Month: November 2016

Ants Don’t Get Stuck in Traffic Jams

The Next City website had a recent post by a physicist, Laurie Winkless, entitled 7 Things I Learned While Trying to Figure Out How Cities Work.  Number 3 jumped out at me, and I’ll quote it here: “We’ve all been caught up in phantom traffic jams, where for no discernible reason, traffic builds up and then eases. These traffic shockwaves are officially known as “jamitons,” and they can arise even if everyone is driving perfectly. But ants don’t have the same issue: Even when their highways are packed, they don’t get gridlocked. It seems that it’s because ants self-organize into lanes, and give each other a lot of headway, which buys them more time to react to any incidents up ahead … maybe a lesson in there for us all.” Maybe a lesson indeed!  I looked up from my book on a recent commute on the Metro, when I felt several people rush by my seat.  What was the hurry?  It turns out that they had entered at Gallery Place and were all pushing to …

Reflection. Meekness. Responsibility.

In February 1990, Václav Havel – the great Czech playwright, intellectual, and dissident – made an address to the United States Congress.  Havel had been president of Czechoslovakia for only two months when he made his speech.  However, he had a lifetime of experience in living through, and responding to, different political systems. Among his thoughts that day was the following: “…the salvation of this human world lies nowhere else than in the human heart, in the human power to reflect, in human meekness, and in human responsibility.” Havel’s words are as important today as ever. Have a good week. More to come… DJB

Six (or Less) Degrees of Separation

My father stayed in touch with people all over the world.  But I was still surprised earlier this week when the Senior Minister of First Baptist Church in Savannah, Georgia – where I was speaking – quickly made the association between me and my hyper-connected father. Historic Savannah Foundation invited me to be the guest speaker at their annual meeting, which was being held in the historic sanctuary of First Baptist Church.  In a bit of chit-chat before the meeting began with their senior minister, Dr. John Finley, I mentioned that I grew up attending First Baptist Church in Murfreesboro, Tennessee. That’s when Dr. Finley looked at me and asked, “Are you Tom’s son?” I must have looked pretty dumb-founded, because he quickly added, “My first job out of college at Vanderbilt was as a youth minister in First Baptist in Murfreesboro.”  Dr. Finley was there in the mid-1970s for three months, and became friends with my mom and dad, as well as the staff and others.  Daddy kept in touch and even visited Savannah …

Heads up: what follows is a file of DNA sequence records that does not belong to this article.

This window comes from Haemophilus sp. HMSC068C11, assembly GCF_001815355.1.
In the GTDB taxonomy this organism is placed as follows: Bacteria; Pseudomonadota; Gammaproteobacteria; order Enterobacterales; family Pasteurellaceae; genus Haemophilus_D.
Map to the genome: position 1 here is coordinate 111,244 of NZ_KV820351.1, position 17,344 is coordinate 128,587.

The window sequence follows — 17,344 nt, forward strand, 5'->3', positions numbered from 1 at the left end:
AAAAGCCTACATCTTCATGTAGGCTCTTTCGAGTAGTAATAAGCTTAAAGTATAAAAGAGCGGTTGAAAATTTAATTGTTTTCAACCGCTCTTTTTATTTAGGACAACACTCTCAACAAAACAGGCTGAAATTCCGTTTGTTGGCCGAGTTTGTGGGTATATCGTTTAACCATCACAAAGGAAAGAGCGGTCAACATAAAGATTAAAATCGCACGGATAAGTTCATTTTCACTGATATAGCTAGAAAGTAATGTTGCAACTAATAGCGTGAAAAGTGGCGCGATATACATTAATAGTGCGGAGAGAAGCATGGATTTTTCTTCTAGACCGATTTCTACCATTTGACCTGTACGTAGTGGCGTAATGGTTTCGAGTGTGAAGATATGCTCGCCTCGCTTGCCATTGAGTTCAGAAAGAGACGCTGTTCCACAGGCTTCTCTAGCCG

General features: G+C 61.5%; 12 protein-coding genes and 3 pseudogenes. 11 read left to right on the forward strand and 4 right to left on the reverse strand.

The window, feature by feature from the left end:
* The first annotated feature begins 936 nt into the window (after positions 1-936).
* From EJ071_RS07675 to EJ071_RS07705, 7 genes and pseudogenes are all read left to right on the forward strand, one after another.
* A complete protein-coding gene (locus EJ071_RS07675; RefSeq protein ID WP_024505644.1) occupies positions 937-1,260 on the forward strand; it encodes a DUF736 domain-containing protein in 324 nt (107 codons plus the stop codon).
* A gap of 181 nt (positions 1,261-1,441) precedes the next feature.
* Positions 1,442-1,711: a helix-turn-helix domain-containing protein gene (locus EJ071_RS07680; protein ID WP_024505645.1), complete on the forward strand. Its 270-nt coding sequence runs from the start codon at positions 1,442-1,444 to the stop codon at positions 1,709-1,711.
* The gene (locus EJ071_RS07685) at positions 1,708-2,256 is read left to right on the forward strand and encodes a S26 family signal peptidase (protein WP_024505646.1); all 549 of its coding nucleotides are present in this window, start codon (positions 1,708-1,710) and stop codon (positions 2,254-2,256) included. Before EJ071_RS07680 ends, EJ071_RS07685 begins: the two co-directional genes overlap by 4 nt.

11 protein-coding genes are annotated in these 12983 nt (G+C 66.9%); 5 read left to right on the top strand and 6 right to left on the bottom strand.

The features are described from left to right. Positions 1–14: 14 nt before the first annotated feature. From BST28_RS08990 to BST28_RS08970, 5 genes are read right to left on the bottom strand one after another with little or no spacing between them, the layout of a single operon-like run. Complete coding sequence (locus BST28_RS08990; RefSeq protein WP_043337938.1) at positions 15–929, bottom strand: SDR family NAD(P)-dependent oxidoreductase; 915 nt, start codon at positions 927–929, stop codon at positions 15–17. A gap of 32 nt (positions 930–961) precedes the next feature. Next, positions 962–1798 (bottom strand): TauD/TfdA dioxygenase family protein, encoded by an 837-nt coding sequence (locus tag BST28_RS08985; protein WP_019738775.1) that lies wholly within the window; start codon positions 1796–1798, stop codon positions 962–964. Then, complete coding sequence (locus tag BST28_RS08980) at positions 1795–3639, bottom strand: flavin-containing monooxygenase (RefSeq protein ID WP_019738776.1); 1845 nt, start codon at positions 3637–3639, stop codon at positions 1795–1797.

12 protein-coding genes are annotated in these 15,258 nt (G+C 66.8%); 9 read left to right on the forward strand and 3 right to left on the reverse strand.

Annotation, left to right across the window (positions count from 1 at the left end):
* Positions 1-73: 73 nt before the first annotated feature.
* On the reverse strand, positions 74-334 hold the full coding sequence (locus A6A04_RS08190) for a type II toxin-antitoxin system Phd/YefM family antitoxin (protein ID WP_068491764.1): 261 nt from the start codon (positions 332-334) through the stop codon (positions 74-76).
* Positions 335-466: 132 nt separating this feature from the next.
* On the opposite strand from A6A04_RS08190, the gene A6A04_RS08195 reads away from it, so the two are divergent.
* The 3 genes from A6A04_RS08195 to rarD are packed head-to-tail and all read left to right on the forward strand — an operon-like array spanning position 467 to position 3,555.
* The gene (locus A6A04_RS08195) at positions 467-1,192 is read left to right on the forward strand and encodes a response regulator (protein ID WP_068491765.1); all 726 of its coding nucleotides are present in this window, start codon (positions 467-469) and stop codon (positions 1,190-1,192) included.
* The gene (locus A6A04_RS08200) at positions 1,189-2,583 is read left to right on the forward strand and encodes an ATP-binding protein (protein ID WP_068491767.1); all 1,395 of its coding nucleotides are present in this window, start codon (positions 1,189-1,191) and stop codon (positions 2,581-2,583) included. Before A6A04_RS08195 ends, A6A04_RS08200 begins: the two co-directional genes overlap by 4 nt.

For the Son of a Librarian, the Apple Doesn’t Fall Far from the Tree

I love seeing lists of books recommended by people from all walks of life.  As the son of a children’s librarian and the husband of a children’s reading specialist, books have always been a part of my life. This enthusiasm was brought home to me again when I recently saw a list of recommended readings from President Obama (or, as Inc.com called him, the “Bookworm-in-Chief.”)  It seemed appropriate – the day before the election – to recall all the good things President Obama has brought our way, including an intellectual curiosity about the world. Writer Rebecca Solnit has said, “I disappeared into books when I was very young, disappeared into them like someone running into the woods.”  I know that feeling.  A couple of years ago, in thinking about a lifetime (so far) of reading, I put together my own list of twelve books (plus some bonus reads) that had influenced me. If you click through, you’ll see that the initial one on my list is the first I remember from my childhood. I suspect …

All Souls

Going out in a blaze of glory

Last evening’s Commemoration of All Faithful Departed service at our church was beautiful and personally meaningful.  I had it marked on my calendar for some time, as I wanted to attend to remember my father, who passed away earlier this year. The choir’s music was beautiful, with Mozart’s Requiem interspersed between the readings.  The first of those readings is from the Book of Wisdom and begins, “The souls of the righteous are in the hand of God, and no torment shall ever touch them.” We put the names of loved ones departed into a basket, and during the prayers of the people each name was read while members of the congregation could come forward and light a candle. (As an aside, I loved hearing baseball legend Monte Irvin remembered among the departed.) Lovely. Thoughtful. Deeply moving. And when I saw that The Rev. Emily Griffin was the evening’s preacher, I knew all three of those feelings would continue.  We have three very insightful and thoughtful priests who enlighten us each in their own way with …